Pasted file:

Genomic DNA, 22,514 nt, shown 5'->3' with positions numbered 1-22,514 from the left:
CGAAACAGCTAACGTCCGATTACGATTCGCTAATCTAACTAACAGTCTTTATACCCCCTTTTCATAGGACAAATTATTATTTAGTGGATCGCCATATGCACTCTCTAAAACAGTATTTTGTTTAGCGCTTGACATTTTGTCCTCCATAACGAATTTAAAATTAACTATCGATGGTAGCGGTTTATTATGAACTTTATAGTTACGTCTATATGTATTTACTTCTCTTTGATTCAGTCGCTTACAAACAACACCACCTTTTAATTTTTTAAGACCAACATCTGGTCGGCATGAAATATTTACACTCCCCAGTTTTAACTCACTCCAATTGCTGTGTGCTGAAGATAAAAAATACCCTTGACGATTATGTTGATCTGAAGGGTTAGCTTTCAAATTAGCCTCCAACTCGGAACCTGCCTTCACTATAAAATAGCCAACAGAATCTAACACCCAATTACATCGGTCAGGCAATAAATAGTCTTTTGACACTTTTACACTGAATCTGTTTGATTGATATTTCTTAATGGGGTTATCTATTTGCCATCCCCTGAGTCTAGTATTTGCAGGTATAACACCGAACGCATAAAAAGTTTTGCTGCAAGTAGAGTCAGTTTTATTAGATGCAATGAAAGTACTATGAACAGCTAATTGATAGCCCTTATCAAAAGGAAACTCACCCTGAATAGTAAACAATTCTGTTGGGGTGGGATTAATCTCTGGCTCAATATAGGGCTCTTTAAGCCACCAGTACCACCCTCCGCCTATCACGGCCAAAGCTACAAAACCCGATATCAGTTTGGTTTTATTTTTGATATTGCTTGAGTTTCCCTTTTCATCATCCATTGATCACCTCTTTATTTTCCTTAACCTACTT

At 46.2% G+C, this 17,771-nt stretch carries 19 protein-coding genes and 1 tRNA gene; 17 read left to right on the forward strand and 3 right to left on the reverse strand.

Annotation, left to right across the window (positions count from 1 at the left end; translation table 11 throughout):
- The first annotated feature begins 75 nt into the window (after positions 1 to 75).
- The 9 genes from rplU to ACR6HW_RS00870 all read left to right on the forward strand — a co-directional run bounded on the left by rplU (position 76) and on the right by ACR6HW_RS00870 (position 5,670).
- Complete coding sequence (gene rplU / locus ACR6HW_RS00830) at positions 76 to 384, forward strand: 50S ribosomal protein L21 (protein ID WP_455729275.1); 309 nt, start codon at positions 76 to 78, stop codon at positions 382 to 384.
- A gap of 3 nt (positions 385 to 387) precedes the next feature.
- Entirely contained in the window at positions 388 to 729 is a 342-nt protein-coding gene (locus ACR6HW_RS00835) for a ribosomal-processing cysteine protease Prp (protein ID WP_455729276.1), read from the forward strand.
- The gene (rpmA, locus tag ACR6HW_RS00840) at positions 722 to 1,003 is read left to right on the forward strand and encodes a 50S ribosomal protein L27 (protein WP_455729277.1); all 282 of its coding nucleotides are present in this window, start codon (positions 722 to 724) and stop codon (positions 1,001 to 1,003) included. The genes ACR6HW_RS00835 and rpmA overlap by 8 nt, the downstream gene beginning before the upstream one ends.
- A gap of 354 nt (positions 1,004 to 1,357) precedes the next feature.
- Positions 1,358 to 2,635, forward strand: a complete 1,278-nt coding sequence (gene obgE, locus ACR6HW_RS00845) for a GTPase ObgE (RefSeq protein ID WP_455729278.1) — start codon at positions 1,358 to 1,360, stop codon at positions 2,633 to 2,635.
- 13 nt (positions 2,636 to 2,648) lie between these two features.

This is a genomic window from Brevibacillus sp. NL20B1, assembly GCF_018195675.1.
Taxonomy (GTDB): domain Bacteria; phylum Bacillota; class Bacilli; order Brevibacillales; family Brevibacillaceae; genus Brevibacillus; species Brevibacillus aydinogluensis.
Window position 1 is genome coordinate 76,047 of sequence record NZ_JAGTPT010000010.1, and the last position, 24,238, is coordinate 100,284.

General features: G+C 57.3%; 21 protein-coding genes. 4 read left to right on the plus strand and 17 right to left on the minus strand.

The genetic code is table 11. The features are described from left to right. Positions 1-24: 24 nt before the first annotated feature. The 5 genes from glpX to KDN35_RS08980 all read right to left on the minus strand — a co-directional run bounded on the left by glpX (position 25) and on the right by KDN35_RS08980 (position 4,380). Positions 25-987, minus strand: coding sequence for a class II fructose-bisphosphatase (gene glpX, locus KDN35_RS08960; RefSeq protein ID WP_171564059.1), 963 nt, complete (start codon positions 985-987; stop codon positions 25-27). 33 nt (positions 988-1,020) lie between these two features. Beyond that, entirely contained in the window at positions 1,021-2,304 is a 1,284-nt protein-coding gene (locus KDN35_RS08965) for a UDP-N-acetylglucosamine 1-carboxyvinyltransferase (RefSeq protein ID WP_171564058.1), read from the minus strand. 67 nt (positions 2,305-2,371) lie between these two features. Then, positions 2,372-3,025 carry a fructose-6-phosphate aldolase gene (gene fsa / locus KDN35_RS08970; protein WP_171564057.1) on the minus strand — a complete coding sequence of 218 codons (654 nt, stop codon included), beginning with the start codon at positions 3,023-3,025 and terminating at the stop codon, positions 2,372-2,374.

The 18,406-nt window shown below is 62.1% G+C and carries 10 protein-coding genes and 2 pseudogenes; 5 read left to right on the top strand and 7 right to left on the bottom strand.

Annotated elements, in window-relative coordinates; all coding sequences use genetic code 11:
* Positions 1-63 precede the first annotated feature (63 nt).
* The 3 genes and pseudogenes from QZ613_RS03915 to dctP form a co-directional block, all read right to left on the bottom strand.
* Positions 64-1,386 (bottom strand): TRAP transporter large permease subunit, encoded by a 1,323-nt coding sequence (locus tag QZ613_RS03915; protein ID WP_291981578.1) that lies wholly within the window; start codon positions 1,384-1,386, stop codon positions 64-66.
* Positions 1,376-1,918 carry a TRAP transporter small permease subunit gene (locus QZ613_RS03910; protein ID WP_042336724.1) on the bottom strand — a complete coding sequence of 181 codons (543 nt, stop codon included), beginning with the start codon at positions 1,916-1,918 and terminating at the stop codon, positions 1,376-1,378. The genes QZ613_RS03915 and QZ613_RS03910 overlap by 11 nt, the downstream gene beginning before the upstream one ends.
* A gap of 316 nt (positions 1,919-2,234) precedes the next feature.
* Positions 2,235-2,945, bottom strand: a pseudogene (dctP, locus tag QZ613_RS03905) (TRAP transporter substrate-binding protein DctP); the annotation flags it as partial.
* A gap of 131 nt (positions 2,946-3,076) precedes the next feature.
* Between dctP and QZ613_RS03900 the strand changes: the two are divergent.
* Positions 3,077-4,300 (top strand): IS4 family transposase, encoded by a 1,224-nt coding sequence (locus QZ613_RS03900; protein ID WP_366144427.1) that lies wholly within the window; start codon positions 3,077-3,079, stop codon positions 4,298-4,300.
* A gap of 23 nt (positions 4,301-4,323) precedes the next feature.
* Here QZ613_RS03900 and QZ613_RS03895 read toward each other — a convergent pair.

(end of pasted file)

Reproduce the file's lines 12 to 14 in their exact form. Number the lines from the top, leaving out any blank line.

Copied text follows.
- Positions 1,358 to 2,635, forward strand: a complete 1,278-nt coding sequence (gene obgE, locus ACR6HW_RS00845) for a GTPase ObgE (RefSeq protein ID WP_455729278.1) — start codon at positions 1,358 to 1,360, stop codon at positions 2,633 to 2,635.
- 13 nt (positions 2,636 to 2,648) lie between these two features.

This is a genomic window from Brevibacillus sp. NL20B1, assembly GCF_018195675.1.